Story #7 – Social Isolation and Loneliness in Canada

by David Korzinski | December 23, 2019 8:30 pm

A wide-ranging study, conducted in partnership with Cardus[1], explored the quality and quantity of human connection in the lives of Canadians today, revealing significant segments of society in need of the emotional, social and material benefits connectedness can bring. Fully six-in-ten Canadians (62%) said they would like their friends and family to spend more time with them, while only 14 per cent of Canadians would describe the current state of their social lives as “very good.”

The study sorted Canadians along two key dimensions: social isolation (or the number and frequency of interpersonal connections a person has) and loneliness (or their relative satisfaction with the quality of those connections). From these and other findings, a detailed portrait of isolation and loneliness in Canada emerged, placing Canadians into five groups: The Desolate (23%), the Lonely but not Isolated (10%), the Isolated but not Lonely (15%), the Moderately Connected (31%) and the Cherished (22%).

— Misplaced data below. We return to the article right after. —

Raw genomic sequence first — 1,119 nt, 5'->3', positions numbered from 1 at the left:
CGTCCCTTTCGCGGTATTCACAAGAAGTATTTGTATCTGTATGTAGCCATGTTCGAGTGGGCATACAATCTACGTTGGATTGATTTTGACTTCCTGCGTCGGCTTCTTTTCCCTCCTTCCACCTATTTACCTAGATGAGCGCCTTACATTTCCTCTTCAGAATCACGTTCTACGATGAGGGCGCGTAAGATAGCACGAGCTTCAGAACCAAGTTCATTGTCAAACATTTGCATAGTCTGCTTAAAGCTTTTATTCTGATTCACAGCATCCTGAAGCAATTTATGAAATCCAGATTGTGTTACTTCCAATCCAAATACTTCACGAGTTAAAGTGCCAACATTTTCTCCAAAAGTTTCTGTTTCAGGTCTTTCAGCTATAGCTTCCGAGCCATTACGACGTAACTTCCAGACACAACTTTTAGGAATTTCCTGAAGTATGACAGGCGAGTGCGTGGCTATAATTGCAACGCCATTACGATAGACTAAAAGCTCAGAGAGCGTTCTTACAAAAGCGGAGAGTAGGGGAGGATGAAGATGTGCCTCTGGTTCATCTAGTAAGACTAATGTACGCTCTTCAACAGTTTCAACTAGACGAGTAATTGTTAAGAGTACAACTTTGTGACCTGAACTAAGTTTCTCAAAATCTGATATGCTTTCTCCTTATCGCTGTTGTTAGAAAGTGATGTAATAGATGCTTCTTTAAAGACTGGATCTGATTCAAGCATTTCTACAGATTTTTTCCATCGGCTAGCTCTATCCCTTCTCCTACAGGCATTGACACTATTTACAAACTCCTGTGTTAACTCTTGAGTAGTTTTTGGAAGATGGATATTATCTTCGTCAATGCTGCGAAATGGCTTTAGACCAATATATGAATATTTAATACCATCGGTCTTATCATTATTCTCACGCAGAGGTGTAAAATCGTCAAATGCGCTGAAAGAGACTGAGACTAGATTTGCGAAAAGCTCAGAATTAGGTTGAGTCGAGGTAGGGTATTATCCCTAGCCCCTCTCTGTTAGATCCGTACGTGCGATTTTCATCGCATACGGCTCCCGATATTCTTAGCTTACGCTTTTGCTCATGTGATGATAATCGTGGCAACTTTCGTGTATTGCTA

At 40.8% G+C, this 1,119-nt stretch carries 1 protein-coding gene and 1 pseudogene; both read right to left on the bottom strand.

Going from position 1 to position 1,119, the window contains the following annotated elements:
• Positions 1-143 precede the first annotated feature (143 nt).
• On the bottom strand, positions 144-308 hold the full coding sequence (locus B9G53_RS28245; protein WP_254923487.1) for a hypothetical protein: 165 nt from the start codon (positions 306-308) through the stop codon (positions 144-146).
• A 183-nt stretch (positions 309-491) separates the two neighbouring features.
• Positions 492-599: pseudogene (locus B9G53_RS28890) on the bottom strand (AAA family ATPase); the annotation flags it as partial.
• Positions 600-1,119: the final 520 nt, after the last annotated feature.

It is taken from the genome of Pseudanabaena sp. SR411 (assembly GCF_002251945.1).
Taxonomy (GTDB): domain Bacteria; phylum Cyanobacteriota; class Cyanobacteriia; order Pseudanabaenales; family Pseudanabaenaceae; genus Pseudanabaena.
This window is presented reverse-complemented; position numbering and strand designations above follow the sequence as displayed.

Explore the story here: https://angusreid.org/social-isolation-loneliness-canada/[2]

Endnotes:
  1. Cardus: https://www.cardus.ca/
  2. https://angusreid.org/social-isolation-loneliness-canada/: https://angusreid.org/social-isolation-loneliness-canada/

Source URL: https://angusreid.org/story7-social-isolation-and-loneliness-in-canada/